my initial surprise, and apprehension, about paddling
with him I came to recognize the sincere appreciation
he has for all aspects of the sport and of the region.
He has an intense, and pure, love for paddling which allows
him to enjoy dinky Class II stuff. Each day we were with
him he had something appreciative to say about the character
of the clean blue-green water or the beautiful scenery.
He loved "being there" as much as we did.
Early in the trip, I watched him teach an off-side roll
to Peter, a guy who usually sea kayaks but who came to
Chile with his whitewater hair boating buddies. Peter
learned the roll in 20 minutes, and a big grin took up
residence on his face. I wanted that grin, and later asked
Chris if he would help me to try and learn the roll. It
took him a little longer to teach me, but I got the roll.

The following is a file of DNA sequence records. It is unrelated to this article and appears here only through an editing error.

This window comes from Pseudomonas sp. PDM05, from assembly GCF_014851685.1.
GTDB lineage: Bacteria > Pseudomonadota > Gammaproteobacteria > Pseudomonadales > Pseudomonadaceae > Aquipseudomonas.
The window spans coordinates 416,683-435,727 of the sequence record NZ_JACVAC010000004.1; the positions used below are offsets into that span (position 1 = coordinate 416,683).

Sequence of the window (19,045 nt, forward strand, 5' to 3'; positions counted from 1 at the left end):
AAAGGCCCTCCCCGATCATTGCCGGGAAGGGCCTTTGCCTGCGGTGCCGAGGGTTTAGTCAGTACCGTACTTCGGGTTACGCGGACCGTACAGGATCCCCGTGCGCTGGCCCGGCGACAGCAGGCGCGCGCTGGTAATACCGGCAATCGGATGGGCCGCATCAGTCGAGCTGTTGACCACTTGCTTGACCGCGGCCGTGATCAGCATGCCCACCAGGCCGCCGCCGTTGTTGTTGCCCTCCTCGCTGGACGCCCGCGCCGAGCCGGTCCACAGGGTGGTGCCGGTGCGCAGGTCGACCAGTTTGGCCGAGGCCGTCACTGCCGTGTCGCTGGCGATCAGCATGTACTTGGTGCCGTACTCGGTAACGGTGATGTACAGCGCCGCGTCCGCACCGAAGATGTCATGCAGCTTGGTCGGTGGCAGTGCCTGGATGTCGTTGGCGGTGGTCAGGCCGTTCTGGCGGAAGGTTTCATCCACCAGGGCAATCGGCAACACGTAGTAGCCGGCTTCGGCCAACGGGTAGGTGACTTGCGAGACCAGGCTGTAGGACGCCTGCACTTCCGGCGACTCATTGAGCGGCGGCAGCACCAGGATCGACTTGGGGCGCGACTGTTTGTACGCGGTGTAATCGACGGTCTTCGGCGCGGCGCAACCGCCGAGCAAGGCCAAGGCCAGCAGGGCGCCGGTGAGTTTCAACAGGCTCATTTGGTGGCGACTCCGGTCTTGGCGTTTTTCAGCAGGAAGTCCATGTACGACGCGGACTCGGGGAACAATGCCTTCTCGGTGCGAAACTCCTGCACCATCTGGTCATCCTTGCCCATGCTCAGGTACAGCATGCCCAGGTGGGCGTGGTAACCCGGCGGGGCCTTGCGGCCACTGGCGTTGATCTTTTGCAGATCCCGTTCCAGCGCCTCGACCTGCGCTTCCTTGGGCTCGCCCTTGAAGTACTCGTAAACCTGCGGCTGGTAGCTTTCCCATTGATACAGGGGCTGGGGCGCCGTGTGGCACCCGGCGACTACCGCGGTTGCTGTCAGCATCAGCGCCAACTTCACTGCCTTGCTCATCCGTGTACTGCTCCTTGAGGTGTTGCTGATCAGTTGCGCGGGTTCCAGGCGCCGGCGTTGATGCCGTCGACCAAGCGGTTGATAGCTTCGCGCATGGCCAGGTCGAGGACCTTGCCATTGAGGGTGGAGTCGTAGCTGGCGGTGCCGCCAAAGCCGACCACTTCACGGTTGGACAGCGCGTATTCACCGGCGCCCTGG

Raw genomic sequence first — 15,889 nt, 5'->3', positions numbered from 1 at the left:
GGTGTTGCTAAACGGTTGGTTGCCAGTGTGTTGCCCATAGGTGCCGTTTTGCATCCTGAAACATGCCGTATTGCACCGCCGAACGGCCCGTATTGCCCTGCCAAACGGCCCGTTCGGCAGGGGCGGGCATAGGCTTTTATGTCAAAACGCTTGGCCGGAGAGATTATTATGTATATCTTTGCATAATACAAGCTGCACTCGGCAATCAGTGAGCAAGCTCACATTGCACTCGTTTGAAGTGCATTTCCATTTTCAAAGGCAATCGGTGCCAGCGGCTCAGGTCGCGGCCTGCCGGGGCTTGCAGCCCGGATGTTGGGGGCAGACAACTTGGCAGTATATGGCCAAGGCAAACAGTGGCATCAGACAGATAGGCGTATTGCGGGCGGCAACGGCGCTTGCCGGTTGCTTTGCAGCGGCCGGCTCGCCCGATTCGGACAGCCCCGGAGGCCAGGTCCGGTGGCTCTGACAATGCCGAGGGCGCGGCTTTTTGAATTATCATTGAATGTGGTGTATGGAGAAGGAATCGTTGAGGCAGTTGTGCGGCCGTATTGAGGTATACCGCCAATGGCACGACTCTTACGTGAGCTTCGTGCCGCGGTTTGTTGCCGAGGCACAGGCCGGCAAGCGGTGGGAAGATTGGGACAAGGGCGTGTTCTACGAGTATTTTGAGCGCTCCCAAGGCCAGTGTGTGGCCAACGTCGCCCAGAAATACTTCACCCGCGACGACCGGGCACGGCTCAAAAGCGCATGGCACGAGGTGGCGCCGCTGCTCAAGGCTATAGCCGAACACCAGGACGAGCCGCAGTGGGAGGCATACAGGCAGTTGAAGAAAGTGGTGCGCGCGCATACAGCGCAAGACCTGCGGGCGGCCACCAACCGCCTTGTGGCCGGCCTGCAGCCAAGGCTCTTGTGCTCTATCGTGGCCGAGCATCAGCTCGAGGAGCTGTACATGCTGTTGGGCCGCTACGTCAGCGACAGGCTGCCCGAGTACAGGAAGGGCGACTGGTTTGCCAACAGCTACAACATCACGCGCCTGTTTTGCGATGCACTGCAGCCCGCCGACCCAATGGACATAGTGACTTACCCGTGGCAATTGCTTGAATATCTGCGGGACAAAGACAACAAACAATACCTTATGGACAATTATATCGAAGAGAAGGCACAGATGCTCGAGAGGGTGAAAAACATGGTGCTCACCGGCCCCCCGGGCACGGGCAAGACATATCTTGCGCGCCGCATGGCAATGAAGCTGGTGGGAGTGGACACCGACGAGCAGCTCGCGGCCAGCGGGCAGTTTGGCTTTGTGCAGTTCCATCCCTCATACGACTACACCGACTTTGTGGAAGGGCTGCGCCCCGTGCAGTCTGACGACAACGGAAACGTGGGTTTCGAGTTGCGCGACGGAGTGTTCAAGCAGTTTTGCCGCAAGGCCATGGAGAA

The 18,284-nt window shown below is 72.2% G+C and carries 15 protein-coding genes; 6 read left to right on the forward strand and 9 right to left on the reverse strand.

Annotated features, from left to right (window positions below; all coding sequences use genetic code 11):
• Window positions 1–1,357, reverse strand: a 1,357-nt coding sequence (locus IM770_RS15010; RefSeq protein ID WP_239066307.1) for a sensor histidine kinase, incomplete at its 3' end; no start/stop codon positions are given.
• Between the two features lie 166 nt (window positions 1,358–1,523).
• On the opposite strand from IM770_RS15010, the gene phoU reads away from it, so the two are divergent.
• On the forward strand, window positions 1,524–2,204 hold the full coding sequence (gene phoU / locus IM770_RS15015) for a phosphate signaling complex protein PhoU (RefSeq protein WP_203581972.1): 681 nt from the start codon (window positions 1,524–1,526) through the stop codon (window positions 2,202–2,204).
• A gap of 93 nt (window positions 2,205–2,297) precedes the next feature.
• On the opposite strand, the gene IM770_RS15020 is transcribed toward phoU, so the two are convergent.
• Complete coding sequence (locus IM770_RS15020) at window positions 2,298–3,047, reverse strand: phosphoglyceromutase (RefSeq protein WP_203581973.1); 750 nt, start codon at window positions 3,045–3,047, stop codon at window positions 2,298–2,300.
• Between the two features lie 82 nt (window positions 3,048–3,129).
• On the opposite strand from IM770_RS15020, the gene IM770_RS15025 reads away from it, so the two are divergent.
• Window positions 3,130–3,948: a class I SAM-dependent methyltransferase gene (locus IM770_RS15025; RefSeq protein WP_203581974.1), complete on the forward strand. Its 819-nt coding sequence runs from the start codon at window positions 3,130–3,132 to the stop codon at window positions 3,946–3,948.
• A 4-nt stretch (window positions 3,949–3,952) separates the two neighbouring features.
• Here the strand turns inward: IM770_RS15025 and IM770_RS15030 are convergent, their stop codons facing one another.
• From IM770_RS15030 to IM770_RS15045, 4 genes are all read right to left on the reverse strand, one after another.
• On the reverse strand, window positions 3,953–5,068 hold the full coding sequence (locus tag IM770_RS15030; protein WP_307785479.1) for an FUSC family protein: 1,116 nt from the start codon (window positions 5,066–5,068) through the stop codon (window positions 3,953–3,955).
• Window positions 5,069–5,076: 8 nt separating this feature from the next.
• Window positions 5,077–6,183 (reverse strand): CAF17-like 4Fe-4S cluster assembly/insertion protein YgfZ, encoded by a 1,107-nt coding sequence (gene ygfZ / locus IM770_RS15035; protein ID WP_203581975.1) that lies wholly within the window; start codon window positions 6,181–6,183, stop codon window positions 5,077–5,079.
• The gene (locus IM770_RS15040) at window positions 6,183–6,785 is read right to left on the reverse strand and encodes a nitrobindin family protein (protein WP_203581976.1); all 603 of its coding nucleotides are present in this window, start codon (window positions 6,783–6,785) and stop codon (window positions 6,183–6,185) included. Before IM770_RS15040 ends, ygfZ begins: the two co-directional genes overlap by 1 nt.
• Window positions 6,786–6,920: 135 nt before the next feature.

And the grin.
I tested both Mike's and Chris' rescue skills; they
passed with flying colors. A couple of times we attempted
the bottom section of the Futaleufu, which they maintain
is a Class II. That's debatable. It's big and pushy, but
without serious consequence (or so they say). During my
"combat swim" after flipping when two big, fast-moving,
currents converged, I was almost to shore when the force
of the rebound current pushed me back into the main flow
of the river. This necessitated Chris doubling up his
efforts of rescuing someone else and then coming for me.
We did not paddle the Futaleufu; it paddled us. So we
went back to our old friend the Espolon and worked on
improving stroke technique and putting more "umph" into
It is deceptive watching a good paddler; the strength
behind the strokes is not immediately apparent. Those
guys made it look like they weren't even exerting themselves.
I was determined to learn the one-stroke stern draw ferry
and was getting it pretty good, on Class II water, just